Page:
The first Samsung Unpacked major event of 2023 has come and gone, and after what seemed like years of talk about the Galaxy S23 series, they’re finally officially here. We’ve had a few days to play around with the trio and gather some insights on them.
This is a great experience with the Galaxy S23, Galaxy S23+, and Galaxy S23 Ultra.
The Galaxy S23 Ultra is better in every important way
On paper, the Galaxy S23 Ultra isn’t an impressive update on the Galaxy S22 Ultra. In real life, the Galaxy S23 Ultra looks very similar to its predecessor.
But it’s a much better phone in terms of functionality and polish. Let’s start with the physical differences — Samsung has made the side frame a bit flatter, which goes a long way to making the S23 Ultra more comfortable to hold. Also, the screen is not curved at the edges, which increases the feeling of comfort and safety in the hand.
Then there are the important changes inside. The new chipset will increase performance while increasing battery efficiency at the same time. Sustained performance, in particular, should be a key area of improvement — TSMC’s 4nm process of the Snapdragon 8 Gen 2 is known to be quite a leap over the 2022 processors in terms of temperatures.
Then there is the new camera. It is a sharper unit than its predecessor. It was able to pull more detail out of scenes in each light, which was impressive.
The screen and battery are technically the same, but that’s not bad either. Both were industry leaders in 2022 and still on top in early 2023. The board refreshes variably from 24Hz (although its GPU can be turned off and is effective at 1fps) to 120Hz. It can easily jump over 1000 lumens when needed. Whereas the 5000mAh should last longer under the latest Snapdragon silicon.
Galaxy S23 and S23+ lackluster upgrades
On the other hand, the Galaxy S23 and Galaxy S23+ aren’t nearly as impressive. The pair get 200mAh in their batteries, which is a welcome addition, and a speed boost to the same Snapdragon 8 Gen 2 mobile platform for the Galaxy phone as the Ultra. The two also share a new 12MP selfie camera with the Ultra, but that’s about it.
We would have loved to see auto focus added to the ultra-wide camera, which would enable macro mode. We’re also not universally sold on our new back panel design without the camera island.
There’s a potential buyer for both of the new Galaxy S phones, but it’s certainly not an owner of their predecessors — there’s not enough incentive to upgrade unless there’s some serious buyback promotion.
Samsung needs to decide what it wants out of the smaller S models
This brings us to the fact that Samsung seems a bit lost when it comes to non-Ultra S phones. Looking back at the Galaxy S22, Galaxy S21, and Galaxy S20, there’s a lack of direction. The Galaxy S20 and Galaxy S21 had a 4,000mAh battery and 6.2-inch screens, then suddenly the Galaxy S22 shrank that down to 3,700mAh and 6.1-inches. Now, the Galaxy S23 has brought the battery back to 3,900mAh. The Galaxy S20 has a 1440×3200 pixel display, which has been downsized to 1080 pixels from its successor today. There was also this move to the plastic back panel on the Galaxy S21 which is negated with the S22.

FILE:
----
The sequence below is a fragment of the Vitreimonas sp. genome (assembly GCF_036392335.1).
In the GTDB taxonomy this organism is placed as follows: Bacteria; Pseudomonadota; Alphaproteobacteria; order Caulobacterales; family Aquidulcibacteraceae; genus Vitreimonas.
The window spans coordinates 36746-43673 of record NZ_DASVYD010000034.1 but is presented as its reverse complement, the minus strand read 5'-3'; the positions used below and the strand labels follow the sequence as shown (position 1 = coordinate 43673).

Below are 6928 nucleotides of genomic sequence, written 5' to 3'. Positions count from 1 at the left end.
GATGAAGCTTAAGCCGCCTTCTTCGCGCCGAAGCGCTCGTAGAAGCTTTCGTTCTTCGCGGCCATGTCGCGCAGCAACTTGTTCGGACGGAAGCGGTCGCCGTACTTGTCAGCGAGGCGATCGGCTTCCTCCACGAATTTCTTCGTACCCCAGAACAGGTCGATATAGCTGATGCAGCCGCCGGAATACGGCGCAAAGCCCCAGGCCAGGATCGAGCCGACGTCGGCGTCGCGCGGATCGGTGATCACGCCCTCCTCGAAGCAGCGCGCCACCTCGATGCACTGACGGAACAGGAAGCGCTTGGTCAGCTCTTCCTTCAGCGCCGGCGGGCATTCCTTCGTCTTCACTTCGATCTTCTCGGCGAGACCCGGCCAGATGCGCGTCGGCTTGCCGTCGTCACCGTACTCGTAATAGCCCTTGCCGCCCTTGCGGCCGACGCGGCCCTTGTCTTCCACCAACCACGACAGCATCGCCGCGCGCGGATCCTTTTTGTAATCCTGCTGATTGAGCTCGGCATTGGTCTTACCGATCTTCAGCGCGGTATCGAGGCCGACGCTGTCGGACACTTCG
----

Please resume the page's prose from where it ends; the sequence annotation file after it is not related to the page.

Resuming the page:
It’s a similar story for the Plus models. Galaxy S20+ had a 6.7″ 1440p display and a 4500mAh battery, then the S21+ lowered the resolution to 1080p but made the battery 4800mAh, then the Galaxy S22+ shrunk the screen to 6.6″, lowered the battery to 4500 mA. once again. Now, the Galaxy S23+ has brought the battery to 4,700mAh.
It is part of a winding road that not only goes sideways but also goes up and down. There are real fans of the smaller Galaxy S series phones, but Samsung seems to be struggling to pinpoint their needs.
Samsung has upgraded Apple S-year
This is the first time Samsung has done an honest upgrade for an S since we didn’t even get a noticeable design change. This is not bad, in and of itself, change for the sake of change is not what anyone wants.
Samsung evolves, matures and takes on the challenges that come with each year filled with economic and cultural issues as they happen.
It just doesn’t make for the most exciting upgrade.
Snapdragon was just the right choice
Going exclusively to the Snapdragon 8 Gen 2 chipset makes sense and is beneficial for the end user. Qualcomm’s latest SoC is great and Samsung likely understands that its Exynos won’t be able to compete at a consistent level by the time of the Galaxy S23 series.
The past few generations of flagship-level Exynos and Snapdragon have seen a slow change in efficiency and thermal performance in favor of Qualcomm.
The chipset is more than just core count, clock speed, and thermal performance. There are AI and neural processing units, and most importantly, built-in network modems that enable faster and better Wi-Fi, 4G, and 5G networks. Qualcomm had a better showing in 2023 and the Galaxy S23 lineup will be better for using only the Snapdragon 8 Gen 2. There is also the feature of shipping updates for a single device configuration as well.